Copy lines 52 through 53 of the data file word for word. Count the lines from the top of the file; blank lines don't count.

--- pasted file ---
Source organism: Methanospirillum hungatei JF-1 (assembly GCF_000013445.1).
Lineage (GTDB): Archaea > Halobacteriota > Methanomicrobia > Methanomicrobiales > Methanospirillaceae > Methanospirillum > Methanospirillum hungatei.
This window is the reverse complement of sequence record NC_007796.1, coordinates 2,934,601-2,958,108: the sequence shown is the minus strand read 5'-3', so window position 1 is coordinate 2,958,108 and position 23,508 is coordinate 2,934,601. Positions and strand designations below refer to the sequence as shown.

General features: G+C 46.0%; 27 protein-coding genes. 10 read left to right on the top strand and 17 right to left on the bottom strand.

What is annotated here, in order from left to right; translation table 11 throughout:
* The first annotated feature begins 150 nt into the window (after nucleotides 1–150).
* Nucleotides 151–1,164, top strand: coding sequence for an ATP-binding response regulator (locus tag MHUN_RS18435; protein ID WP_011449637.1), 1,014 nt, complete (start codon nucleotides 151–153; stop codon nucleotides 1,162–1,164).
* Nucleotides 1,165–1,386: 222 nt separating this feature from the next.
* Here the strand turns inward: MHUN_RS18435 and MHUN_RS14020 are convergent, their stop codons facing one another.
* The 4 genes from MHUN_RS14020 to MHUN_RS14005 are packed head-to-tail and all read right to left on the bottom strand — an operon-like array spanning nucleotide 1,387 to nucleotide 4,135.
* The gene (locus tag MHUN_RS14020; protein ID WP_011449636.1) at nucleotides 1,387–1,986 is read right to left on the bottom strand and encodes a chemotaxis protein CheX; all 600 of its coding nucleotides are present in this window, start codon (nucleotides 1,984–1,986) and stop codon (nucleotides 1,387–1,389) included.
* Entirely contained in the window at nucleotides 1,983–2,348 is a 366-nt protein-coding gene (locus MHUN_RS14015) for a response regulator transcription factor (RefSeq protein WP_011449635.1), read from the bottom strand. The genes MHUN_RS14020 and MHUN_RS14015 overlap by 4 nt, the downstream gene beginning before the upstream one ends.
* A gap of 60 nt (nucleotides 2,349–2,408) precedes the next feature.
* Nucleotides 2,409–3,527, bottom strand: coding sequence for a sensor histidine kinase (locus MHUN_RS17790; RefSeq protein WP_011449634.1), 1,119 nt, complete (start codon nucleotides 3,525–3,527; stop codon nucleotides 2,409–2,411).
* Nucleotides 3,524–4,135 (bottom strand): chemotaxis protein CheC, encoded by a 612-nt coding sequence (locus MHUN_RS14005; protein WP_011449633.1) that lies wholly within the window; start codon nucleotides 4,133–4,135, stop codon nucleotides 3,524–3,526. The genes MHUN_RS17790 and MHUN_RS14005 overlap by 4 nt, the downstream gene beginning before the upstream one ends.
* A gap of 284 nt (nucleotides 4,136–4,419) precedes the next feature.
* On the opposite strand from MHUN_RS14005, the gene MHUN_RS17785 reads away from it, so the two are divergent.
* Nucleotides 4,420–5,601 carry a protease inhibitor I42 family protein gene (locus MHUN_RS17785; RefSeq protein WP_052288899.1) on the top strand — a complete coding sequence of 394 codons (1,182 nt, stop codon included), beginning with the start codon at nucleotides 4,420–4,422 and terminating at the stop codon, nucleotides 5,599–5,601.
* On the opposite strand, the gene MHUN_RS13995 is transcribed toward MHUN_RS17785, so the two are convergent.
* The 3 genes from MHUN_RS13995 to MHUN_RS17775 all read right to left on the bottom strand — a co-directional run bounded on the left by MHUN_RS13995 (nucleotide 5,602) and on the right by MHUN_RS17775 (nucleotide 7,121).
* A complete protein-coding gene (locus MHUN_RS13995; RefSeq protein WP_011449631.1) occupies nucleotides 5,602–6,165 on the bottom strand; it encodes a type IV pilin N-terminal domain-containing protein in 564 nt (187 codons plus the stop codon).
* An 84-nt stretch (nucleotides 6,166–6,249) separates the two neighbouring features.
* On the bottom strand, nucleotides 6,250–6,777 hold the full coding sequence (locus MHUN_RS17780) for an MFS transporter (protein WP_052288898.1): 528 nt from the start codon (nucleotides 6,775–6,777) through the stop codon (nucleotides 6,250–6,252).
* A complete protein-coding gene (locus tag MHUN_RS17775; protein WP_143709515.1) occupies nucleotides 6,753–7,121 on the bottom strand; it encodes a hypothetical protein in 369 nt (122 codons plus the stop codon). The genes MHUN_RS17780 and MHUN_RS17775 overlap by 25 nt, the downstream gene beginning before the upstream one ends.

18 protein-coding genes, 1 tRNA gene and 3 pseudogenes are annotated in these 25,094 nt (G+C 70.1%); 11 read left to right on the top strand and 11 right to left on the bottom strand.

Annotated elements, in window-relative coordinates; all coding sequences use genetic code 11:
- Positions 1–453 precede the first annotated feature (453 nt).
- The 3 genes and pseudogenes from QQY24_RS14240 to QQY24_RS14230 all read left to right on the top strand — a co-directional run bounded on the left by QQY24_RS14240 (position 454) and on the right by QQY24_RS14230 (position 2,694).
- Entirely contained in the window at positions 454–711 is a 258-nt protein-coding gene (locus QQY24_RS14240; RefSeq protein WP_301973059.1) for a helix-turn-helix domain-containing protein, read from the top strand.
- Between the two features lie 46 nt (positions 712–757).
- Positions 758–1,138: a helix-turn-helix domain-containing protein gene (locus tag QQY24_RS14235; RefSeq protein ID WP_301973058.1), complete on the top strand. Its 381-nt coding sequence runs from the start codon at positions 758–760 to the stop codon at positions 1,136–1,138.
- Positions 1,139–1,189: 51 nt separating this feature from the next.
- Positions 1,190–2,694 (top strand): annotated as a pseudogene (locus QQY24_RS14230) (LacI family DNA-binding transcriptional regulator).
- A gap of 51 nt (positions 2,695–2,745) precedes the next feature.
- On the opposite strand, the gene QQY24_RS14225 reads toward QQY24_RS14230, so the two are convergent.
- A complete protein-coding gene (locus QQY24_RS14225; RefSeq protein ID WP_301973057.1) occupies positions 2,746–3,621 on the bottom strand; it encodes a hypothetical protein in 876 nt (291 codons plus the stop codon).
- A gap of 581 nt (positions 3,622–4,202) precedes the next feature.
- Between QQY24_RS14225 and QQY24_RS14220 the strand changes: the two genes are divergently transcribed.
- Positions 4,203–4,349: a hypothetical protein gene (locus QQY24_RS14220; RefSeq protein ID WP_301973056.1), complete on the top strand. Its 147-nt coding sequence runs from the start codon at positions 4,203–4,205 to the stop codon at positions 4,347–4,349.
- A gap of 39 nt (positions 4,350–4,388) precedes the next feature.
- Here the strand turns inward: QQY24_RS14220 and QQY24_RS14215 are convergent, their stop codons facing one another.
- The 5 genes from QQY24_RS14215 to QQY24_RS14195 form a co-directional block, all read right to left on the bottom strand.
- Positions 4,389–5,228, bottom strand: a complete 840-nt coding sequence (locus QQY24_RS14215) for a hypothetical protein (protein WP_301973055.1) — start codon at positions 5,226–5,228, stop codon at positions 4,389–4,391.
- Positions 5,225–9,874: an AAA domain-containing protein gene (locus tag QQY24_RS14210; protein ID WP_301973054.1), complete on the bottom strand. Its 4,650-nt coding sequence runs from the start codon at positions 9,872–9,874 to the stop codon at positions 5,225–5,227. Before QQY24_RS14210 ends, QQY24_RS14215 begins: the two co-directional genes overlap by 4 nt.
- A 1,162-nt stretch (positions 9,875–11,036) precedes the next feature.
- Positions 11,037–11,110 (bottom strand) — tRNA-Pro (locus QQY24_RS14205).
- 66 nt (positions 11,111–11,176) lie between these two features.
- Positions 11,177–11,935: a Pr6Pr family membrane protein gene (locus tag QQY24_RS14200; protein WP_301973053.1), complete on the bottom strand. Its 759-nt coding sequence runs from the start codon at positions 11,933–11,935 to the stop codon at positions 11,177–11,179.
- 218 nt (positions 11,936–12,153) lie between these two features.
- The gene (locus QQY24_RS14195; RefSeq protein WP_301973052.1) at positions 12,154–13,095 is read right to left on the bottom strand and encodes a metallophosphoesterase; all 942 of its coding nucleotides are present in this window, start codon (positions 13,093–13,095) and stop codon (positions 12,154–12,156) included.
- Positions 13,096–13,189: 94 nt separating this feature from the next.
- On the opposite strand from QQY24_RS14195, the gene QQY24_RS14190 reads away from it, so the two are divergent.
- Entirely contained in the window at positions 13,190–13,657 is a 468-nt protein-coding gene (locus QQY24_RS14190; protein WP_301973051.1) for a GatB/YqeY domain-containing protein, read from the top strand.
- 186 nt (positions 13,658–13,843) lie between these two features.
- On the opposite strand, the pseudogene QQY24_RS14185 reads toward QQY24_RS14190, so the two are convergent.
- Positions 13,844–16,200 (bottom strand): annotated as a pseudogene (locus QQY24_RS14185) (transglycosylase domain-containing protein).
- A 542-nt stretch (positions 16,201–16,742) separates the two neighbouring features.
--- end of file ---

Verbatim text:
- On the opposite strand from QQY24_RS14195, the gene QQY24_RS14190 reads away from it, so the two are divergent.
- Entirely contained in the window at positions 13,190–13,657 is a 468-nt protein-coding gene (locus QQY24_RS14190; protein WP_301973051.1) for a GatB/YqeY domain-containing protein, read from the top strand.